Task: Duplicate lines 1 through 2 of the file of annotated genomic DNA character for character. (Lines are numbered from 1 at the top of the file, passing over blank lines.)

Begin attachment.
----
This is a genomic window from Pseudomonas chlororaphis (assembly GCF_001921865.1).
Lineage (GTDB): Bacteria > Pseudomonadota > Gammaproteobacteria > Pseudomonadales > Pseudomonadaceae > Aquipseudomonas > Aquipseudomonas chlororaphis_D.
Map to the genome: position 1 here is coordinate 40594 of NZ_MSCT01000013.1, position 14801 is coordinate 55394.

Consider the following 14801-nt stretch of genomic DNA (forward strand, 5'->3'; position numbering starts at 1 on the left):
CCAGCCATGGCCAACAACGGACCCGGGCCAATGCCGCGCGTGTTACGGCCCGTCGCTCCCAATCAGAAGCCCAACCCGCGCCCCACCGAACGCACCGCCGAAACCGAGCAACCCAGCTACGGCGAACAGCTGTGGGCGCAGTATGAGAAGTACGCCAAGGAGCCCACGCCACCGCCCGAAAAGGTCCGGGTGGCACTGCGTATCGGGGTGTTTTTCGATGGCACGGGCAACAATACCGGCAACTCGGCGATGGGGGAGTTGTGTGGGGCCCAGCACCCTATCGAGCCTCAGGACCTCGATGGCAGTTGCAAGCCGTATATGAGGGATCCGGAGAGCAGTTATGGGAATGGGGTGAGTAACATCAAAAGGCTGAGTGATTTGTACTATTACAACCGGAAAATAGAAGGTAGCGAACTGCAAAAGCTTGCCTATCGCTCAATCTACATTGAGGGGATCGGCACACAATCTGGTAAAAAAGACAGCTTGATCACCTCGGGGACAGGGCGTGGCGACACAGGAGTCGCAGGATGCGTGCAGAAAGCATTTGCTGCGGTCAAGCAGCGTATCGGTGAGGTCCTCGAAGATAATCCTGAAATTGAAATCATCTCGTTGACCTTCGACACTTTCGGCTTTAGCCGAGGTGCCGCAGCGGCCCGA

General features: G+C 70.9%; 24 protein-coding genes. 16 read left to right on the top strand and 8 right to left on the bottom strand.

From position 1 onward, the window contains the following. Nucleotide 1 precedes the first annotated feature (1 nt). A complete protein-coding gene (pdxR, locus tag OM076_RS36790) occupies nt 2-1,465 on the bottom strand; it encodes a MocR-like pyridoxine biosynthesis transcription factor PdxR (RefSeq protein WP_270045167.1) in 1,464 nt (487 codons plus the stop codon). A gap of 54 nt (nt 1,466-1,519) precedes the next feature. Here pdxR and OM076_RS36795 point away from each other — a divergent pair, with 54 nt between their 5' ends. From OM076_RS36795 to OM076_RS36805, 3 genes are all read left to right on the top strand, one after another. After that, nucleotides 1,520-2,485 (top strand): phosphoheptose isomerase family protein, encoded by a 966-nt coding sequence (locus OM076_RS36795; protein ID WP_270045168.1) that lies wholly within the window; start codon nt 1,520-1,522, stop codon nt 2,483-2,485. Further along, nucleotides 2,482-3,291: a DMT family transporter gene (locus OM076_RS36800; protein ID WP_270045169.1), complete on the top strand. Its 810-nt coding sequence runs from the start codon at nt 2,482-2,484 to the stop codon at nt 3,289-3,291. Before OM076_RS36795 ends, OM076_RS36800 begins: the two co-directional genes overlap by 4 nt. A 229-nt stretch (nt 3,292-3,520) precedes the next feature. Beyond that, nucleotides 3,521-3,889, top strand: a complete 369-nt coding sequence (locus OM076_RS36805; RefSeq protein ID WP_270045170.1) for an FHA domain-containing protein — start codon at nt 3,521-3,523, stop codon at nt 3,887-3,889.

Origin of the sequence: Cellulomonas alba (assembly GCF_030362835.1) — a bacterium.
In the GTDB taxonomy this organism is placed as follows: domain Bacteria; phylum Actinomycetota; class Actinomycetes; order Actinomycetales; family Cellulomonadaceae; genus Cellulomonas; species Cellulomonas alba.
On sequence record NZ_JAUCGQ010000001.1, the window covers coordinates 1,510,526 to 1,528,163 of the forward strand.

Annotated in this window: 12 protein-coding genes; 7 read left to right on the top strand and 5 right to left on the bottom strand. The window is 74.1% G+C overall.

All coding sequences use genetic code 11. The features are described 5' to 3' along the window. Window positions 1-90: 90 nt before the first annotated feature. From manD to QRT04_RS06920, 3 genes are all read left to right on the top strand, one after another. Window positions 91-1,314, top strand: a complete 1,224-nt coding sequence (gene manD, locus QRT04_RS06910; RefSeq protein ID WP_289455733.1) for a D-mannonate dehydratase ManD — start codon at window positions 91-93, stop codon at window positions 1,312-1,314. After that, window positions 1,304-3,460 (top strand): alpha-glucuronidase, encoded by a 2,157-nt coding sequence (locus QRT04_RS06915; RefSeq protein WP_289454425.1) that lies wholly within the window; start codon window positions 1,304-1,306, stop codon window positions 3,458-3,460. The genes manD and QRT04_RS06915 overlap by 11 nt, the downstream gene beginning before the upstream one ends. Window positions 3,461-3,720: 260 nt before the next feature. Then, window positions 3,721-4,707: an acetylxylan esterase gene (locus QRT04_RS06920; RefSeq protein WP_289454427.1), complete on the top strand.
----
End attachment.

This is a genomic window from Pseudomonas chlororaphis (assembly GCF_001921865.1).
Lineage (GTDB): Bacteria > Pseudomonadota > Gammaproteobacteria > Pseudomonadales > Pseudomonadaceae > Aquipseudomonas > Aquipseudomonas chlororaphis_D.